Since then, bundles, cuttings, and seeds of plants have found their way to the safety of greenhouses at the Zoo. But, as Janette explained, with orchids you don’t always know what you have until it blooms, which can take years! Each international plant shipment requires phytosanitary and CITES permits, and without them, they can be confiscated at a border. One large plant shipment was wrapped in newspaper, dehydrated and nearly dead. “We unpacked the plants and we could tell by the roots that they were ripped out of the ground,” she said. “It was clear they were stolen from the wild.” The horticulture team nursed the plants back to health, and they are now thriving in the Orchid House. While plant confiscations may have tapered off in recent years, there are still plenty of admirers and collectors. “Orchids are the pandas of the plant world,” Janette added.

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Fighting Back

Wildlife Witness logoSan Diego Zoo Global helps support the Wildlife Witness smartphone app, which travelers to Southeast Asia can use to report incidents of wildlife trafficking that they see (visit wildlifewitness.net for more information).

While confiscated wildlife represents a mere tip of the iceberg, there has been a shift in understanding of the shocking toll wildlife trafficking takes on species, ecosystems, and future generations. Despite being outnumbered and outgunned, communities, organizations, and world leaders are fighting back against these crimes. In September 2015, US President Obama and Chinese President Xi Jinping agreed to enact sweeping bans on ivory imports and exports to help staunch the slaughter of African elephants. California became the third US state to ban the sale of ivory, and the law resulting from Assembly Bill 96, supported by San Diego Zoo Global and other conservation organizations, was broadened to outlaw the sale of rhino horn, as well. Some airlines and cruise ship lines have banned transporting wildlife “trophies” as part of the US Wildlife Trafficking Alliance.

San Diego Zoo Global supports the work of TRAFFIC, the wildlife trade monitoring network that strives to change behavior and cultivate social responsibility by targeting consumers of rhino horn and other items produced by the illegal wildlife trade. TRAFFIC Southeast Asia has a communication effort in Vietnam that includes a public service announcement featuring admired leaders insisting that “character comes from within, not a piece of rhino horn,” a message that resonates within the culture. It is a novel approach and proving successful in some areas. Another tool is an app called Wildlife Witness, created by TRAFFIC and Australia’s Taronga Zoo, with support from partners including San Diego Zoo Global. The app enables citizens to report illegal wildlife trade they notice or encounter during their travels, and the collected data will help officials detect and combat wildlife trafficking networks. Right now, the app focuses on Southeast Asia, and people traveling in that region can use the app to report any wildlife trafficking activity they come across. Eventually, the hope is to expand the app’s reporting abilities to other areas of the world, as well. Wildlife Witness is a free app that can be downloaded on iPhones and Androids (visit wildlifewitness.net for more information).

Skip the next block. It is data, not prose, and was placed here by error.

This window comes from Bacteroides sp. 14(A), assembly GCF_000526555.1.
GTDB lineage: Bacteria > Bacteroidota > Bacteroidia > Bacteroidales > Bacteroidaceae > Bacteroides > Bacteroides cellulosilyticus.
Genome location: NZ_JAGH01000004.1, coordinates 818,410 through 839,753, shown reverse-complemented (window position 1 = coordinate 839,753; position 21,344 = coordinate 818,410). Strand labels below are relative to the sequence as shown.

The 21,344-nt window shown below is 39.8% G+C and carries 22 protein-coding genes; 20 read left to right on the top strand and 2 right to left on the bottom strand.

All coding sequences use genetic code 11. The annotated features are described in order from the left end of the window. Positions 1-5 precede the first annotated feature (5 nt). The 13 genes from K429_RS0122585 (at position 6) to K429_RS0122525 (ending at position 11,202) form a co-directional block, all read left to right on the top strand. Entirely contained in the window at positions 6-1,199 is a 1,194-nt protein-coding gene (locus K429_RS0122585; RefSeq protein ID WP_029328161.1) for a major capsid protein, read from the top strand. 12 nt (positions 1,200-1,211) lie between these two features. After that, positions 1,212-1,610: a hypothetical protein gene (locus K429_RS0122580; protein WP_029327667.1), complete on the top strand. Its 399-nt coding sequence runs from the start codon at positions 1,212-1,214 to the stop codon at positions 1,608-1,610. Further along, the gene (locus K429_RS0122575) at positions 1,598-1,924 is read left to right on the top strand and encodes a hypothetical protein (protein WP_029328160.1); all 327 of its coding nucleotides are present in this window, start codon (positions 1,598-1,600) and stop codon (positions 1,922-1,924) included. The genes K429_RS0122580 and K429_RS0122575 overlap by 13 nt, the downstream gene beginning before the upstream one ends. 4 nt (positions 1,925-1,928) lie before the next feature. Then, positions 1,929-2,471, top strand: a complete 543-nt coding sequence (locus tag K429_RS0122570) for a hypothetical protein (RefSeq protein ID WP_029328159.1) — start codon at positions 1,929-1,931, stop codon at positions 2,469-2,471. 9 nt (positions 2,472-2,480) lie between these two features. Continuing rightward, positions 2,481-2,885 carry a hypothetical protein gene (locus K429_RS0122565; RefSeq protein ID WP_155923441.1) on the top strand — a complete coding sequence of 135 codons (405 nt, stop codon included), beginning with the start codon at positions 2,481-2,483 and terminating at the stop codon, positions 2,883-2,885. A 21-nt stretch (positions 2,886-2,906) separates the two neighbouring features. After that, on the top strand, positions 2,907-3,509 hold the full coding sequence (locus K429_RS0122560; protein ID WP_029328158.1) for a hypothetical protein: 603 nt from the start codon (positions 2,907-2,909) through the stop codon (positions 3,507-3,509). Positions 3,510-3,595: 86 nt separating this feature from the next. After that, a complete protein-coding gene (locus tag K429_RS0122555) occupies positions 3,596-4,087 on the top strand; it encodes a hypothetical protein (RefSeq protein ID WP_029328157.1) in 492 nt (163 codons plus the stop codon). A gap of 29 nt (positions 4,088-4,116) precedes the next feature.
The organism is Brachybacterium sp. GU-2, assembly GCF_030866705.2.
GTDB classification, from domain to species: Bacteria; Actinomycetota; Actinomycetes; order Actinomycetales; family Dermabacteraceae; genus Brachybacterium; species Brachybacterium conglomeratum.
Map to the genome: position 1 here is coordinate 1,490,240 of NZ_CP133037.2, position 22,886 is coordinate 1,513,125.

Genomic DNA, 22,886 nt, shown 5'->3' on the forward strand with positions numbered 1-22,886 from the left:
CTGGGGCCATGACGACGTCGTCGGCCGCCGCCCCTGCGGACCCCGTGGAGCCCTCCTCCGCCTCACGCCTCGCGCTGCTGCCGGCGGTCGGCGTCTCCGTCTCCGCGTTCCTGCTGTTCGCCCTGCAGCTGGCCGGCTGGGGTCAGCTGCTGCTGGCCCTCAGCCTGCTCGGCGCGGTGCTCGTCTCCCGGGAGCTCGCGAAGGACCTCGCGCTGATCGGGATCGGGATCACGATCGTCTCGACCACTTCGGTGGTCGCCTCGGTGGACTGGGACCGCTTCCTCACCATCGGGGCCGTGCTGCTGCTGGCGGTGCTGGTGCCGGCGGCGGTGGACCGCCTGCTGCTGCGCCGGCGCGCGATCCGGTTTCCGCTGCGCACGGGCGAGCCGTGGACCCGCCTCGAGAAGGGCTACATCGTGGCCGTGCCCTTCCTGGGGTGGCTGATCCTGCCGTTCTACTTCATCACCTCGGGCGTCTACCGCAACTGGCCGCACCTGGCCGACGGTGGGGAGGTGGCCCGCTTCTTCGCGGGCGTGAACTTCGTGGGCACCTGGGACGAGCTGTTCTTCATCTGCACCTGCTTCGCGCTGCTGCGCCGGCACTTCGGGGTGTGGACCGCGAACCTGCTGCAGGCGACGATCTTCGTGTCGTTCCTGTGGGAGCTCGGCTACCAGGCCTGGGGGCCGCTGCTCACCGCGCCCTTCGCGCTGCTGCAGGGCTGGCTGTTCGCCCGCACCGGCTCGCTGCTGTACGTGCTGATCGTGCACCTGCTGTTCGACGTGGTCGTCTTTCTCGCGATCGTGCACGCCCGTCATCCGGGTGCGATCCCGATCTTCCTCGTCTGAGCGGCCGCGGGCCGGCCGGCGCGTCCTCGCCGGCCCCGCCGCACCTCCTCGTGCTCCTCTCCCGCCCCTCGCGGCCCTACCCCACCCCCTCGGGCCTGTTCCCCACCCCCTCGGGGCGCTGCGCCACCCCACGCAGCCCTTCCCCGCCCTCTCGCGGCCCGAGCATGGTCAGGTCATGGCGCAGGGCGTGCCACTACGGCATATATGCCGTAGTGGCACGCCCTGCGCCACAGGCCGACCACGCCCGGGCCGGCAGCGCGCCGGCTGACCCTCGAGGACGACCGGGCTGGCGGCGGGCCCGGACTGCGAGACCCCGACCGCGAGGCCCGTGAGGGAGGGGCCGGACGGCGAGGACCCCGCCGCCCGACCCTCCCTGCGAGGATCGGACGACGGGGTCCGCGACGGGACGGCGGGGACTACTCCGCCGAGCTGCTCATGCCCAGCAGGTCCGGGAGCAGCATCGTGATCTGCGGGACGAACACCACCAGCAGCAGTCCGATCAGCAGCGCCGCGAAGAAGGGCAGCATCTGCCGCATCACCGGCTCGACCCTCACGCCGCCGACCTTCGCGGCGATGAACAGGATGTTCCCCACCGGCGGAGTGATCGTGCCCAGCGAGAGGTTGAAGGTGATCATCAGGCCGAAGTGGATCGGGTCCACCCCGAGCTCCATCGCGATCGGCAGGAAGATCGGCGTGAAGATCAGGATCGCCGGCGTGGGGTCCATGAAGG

AVIAN ADVERSITY Birds, like this lilac-crowned parrot, are brutally captured, “packaged,” and smuggled to be sold in pet shops or online. Few survive the journey.

AVIAN ADVERSITY
Birds, like this lilac-crowned parrot, are brutally captured, “packaged,” and smuggled to be sold in pet shops or online. Few survive the journey.

From parrots stuffed into plastic water bottles, to primates in suitcases, to reptiles in fanny packs, smugglers have little conscience for the collected wildlife they are transporting to sell to the highest bidder. It is a complex, well-trod system that yanks animals from the wild and stows them in often-deadly conditions to be smuggled to a bustling port of entry, where officials may or may not detect the illegal imports. It’s time we all step up and stop this terrible trade!

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  1. Joanne DiBona